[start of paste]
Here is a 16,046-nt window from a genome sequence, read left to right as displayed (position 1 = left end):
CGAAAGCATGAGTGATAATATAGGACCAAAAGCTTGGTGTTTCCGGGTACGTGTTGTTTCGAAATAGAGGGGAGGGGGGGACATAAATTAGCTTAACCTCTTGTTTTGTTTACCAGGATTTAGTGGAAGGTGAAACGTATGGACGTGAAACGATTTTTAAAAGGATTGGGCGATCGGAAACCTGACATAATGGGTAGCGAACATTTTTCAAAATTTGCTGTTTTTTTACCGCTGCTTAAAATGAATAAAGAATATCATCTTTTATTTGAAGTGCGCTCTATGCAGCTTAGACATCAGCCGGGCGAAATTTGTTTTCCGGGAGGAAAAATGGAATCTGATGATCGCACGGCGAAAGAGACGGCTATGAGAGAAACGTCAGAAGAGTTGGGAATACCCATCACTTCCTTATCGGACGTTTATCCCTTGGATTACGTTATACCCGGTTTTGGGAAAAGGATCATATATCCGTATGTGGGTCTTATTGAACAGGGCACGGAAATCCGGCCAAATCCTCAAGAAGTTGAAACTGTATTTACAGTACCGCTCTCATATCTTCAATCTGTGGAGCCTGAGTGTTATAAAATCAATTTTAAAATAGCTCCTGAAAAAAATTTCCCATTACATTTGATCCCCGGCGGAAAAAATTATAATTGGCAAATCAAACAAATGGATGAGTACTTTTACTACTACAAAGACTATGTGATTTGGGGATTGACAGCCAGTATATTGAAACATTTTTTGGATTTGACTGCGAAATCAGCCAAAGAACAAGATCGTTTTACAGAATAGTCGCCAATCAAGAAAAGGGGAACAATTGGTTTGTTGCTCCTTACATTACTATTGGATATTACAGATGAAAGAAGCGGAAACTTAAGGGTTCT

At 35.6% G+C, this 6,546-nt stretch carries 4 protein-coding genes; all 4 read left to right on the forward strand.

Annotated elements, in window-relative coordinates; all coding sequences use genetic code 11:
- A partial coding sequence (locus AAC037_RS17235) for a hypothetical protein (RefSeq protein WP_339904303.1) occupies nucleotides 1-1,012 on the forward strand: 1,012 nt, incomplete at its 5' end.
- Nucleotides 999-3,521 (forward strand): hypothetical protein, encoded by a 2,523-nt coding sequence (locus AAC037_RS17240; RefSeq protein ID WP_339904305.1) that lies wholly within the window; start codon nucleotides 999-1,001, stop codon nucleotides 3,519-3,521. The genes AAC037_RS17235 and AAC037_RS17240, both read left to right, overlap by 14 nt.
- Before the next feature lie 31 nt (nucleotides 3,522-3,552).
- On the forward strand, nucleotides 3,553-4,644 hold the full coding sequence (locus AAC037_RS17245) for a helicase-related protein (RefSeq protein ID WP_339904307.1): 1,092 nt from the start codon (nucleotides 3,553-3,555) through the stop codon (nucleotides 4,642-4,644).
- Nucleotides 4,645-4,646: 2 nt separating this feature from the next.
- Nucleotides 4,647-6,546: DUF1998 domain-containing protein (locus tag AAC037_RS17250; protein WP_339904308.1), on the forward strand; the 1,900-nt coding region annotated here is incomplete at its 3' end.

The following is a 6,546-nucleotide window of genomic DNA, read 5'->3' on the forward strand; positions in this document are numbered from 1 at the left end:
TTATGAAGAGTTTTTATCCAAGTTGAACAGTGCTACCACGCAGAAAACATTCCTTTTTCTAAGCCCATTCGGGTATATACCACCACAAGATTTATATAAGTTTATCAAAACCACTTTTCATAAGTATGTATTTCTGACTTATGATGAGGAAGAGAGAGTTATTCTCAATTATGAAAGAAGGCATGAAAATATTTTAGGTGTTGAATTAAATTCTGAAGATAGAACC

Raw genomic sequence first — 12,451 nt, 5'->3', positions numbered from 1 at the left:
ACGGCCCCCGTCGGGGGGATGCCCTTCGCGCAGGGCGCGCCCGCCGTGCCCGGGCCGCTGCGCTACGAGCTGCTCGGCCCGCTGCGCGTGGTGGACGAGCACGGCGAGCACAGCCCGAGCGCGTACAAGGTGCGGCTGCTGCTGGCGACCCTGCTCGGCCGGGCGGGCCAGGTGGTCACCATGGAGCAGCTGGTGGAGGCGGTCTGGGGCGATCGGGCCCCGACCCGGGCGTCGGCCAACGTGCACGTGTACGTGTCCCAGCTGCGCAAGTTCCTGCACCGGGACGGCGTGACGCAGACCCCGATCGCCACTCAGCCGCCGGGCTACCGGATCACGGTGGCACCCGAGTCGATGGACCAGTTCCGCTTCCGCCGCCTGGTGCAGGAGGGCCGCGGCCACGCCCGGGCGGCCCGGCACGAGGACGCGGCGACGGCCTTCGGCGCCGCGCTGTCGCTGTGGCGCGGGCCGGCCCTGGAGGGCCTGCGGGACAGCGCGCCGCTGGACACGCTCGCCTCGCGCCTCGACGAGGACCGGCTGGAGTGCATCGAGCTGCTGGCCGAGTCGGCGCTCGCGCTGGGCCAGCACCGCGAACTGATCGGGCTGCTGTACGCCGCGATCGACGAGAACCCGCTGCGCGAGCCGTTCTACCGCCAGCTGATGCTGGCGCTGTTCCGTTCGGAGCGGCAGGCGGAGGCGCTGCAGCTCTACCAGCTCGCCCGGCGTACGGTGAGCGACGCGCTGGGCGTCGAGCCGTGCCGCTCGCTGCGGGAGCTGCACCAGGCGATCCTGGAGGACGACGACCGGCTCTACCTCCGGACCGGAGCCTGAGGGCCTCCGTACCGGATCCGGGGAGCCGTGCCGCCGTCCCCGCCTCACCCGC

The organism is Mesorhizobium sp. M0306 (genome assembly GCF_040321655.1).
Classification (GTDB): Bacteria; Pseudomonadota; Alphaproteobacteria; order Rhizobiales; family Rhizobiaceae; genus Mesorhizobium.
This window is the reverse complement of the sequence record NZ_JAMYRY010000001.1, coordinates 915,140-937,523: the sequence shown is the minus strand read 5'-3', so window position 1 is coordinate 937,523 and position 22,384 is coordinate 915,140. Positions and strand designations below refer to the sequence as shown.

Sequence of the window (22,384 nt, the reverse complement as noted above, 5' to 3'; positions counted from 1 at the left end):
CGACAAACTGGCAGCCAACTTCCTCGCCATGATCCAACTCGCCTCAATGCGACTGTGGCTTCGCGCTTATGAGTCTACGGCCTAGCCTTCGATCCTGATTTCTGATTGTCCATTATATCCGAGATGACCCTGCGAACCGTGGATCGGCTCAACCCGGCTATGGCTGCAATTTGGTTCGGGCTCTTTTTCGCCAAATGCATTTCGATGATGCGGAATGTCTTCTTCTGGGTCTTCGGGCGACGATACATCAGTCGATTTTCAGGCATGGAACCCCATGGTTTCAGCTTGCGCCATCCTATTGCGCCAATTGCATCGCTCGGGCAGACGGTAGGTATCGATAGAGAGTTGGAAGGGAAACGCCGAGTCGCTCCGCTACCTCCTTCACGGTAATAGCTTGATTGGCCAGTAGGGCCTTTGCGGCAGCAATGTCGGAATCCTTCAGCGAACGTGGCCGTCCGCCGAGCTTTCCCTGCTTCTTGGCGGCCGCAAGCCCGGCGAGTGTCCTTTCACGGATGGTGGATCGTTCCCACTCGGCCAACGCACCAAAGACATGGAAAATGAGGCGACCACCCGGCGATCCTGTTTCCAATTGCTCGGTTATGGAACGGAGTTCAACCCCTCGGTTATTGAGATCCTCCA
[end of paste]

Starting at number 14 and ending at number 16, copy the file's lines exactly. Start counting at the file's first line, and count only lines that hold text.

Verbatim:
ACGGCCCCCGTCGGGGGGATGCCCTTCGCGCAGGGCGCGCCCGCCGTGCCCGGGCCGCTGCGCTACGAGCTGCTCGGCCCGCTGCGCGTGGTGGACGAGCACGGCGAGCACAGCCCGAGCGCGTACAAGGTGCGGCTGCTGCTGGCGACCCTGCTCGGCCGGGCGGGCCAGGTGGTCACCATGGAGCAGCTGGTGGAGGCGGTCTGGGGCGATCGGGCCCCGACCCGGGCGTCGGCCAACGTGCACGTGTACGTGTCCCAGCTGCGCAAGTTCCTGCACCGGGACGGCGTGACGCAGACCCCGATCGCCACTCAGCCGCCGGGCTACCGGATCACGGTGGCACCCGAGTCGATGGACCAGTTCCGCTTCCGCCGCCTGGTGCAGGAGGGCCGCGGCCACGCCCGGGCGGCCCGGCACGAGGACGCGGCGACGGCCTTCGGCGCCGCGCTGTCGCTGTGGCGCGGGCCGGCCCTGGAGGGCCTGCGGGACAGCGCGCCGCTGGACACGCTCGCCTCGCGCCTCGACGAGGACCGGCTGGAGTGCATCGAGCTGCTGGCCGAGTCGGCGCTCGCGCTGGGCCAGCACCGCGAACTGATCGGGCTGCTGTACGCCGCGATCGACGAGAACCCGCTGCGCGAGCCGTTCTACCGCCAGCTGATGCTGGCGCTGTTCCGTTCGGAGCGGCAGGCGGAGGCGCTGCAGCTCTACCAGCTCGCCCGGCGTACGGTGAGCGACGCGCTGGGCGTCGAGCCGTGCCGCTCGCTGCGGGAGCTGCACCAGGCGATCCTGGAGGACGACGACCGGCTCTACCTCCGGACCGGAGCCTGAGGGCCTCCGTACCGGATCCGGGGAGCCGTGCCGCCGTCCCCGCCTCACCCGC

The organism is Mesorhizobium sp. M0306 (genome assembly GCF_040321655.1).
Classification (GTDB): Bacteria; Pseudomonadota; Alphaproteobacteria; order Rhizobiales; family Rhizobiaceae; genus Mesorhizobium.